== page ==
While out and about, one can grab a bite to eat in historic downtown Bartlett at places like TL’s Four Seasons, which features Chinese and Japanese dishes; JC’s Mexican Restaurant, housed in a home built in 1877; D^Licious Crêpes and Rôti, an Indo-French café; O’Hare’s Pub and Restaurant, Pasta Mia, and V&V Paesano Pizza. And for those who appreciate the railroad history of Bartlett or who have kids who would enjoy having their meal delivered on a toy train, 2Toots Train Whistle Grill is another fun dining option.
Bartlett Depot Museum and Other Cultural Destinations
The Bartlett Depot Museum is housed inside the historic depot that has become an icon in downtown Bartlett as well as a draw for Chicago-area train enthusiasts. “This is where the entire village got its start in 1873,” says Gabrielle Infusino, community relations coordinator for the Village of Bartlett.
According to Infusino, the depot — which was open to commuters as the main Bartlett station until 2007 — encapsulates the community’s rail heritage. “The old train depot was renovated in 2010 and is used today as one of Bartlett’s two history museum sites,” she says.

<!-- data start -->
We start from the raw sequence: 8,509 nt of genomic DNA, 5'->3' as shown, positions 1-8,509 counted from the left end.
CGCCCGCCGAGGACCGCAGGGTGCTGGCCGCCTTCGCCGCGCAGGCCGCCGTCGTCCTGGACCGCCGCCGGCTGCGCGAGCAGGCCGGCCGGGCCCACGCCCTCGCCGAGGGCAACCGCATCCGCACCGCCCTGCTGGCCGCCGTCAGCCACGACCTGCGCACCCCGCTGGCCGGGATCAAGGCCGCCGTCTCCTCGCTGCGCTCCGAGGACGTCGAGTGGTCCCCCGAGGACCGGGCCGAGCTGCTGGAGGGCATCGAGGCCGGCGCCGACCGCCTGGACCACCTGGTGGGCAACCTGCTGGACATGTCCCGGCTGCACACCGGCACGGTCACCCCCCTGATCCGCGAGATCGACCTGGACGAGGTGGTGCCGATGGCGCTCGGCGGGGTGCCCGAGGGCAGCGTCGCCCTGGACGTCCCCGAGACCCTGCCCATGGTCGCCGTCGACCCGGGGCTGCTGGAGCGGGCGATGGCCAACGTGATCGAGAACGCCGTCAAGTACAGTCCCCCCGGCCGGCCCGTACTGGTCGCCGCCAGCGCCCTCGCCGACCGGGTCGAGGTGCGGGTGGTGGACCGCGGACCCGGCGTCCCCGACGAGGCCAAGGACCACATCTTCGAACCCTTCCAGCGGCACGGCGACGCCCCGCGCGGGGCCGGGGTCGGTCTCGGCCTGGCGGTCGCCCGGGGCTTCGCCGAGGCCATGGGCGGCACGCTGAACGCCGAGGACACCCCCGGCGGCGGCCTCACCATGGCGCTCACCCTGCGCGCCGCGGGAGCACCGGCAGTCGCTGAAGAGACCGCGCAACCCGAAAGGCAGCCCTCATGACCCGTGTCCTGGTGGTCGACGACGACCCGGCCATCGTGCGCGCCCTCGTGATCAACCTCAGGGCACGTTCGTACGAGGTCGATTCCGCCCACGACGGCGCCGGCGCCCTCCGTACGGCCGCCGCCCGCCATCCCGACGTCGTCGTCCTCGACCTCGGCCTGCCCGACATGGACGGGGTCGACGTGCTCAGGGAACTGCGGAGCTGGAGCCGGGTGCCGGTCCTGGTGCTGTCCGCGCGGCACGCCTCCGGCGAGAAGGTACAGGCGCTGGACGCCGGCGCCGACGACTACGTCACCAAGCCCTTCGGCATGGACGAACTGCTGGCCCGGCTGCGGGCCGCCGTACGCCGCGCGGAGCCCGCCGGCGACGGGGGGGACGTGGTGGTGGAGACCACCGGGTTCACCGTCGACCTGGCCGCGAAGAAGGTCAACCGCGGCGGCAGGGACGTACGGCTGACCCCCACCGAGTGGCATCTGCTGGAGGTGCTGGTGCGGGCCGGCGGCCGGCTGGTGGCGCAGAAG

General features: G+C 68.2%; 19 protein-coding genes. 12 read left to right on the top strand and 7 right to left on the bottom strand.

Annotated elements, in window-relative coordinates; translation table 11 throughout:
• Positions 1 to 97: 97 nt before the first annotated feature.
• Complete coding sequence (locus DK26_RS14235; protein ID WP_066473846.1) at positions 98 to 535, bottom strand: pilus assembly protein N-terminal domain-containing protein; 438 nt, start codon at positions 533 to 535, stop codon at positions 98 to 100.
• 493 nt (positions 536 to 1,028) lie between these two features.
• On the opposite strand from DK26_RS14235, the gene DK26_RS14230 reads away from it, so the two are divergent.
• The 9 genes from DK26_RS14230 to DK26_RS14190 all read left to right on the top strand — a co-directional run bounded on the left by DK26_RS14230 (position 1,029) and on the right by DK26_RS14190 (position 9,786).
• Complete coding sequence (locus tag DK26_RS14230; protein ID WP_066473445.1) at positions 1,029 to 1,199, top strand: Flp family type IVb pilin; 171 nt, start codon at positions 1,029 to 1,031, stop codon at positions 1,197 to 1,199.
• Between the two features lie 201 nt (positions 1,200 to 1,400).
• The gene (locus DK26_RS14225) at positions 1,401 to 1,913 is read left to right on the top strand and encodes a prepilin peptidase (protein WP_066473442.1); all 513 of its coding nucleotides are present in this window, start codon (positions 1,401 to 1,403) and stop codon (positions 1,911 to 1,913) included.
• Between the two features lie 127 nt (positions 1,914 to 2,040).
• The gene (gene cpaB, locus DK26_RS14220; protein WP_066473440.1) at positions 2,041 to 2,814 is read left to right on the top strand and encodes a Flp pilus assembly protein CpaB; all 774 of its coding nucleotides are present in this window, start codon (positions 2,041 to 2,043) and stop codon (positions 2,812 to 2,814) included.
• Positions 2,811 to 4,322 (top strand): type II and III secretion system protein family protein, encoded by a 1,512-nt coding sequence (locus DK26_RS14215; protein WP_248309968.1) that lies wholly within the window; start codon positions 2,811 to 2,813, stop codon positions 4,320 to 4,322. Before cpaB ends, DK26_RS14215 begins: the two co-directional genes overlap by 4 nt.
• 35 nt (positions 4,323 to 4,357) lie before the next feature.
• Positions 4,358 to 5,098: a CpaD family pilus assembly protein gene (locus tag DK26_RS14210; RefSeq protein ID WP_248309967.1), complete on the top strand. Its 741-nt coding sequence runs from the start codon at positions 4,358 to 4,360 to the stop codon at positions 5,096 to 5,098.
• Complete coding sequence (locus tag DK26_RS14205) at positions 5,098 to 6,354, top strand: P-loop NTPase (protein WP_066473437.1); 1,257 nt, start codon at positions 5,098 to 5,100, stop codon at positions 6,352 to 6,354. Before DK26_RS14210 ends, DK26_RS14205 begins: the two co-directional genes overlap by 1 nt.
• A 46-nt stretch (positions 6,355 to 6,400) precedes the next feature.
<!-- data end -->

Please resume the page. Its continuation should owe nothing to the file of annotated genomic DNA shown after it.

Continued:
Admission to the museum is free, as is parking. In addition to showcasing artifacts, the site offers hands-on activities and special events, such as free family crafts on the first Saturday of the month.
The other museum site in Bartlett is the aforementioned Bartlett History Museum, located on the first floor of the village hall. The expansive museum includes a variety of well-kept exhibits, spotlighting the history of the community and its people, including its rich history in dairy production and railroading. It’s a living museum, too, thanks to various educational programs that teach residents and visitors about local history and people.
Culturally speaking, Bartlett is like other established western suburbs that offer historical experiences as well as fine arts programs and events. For example, Arts in Bartlett is an arts council that brings the arts to life in many ways. In addition to a public gallery spotlighting the work of local artists, the council has dedicated studio space for a local arts academy and sponsors classes for visual arts, music and drama. The group also puts on the suburb’s juried fine arts fair during the last weekend in June.
Also offering arts-focused programs and events is the Bartlett Park District, which sponsors the Bartlett Park District Youth Theatre Troupe and a Family Theatre group that extends from ages eight through adults.
James “Pate” Philip State Park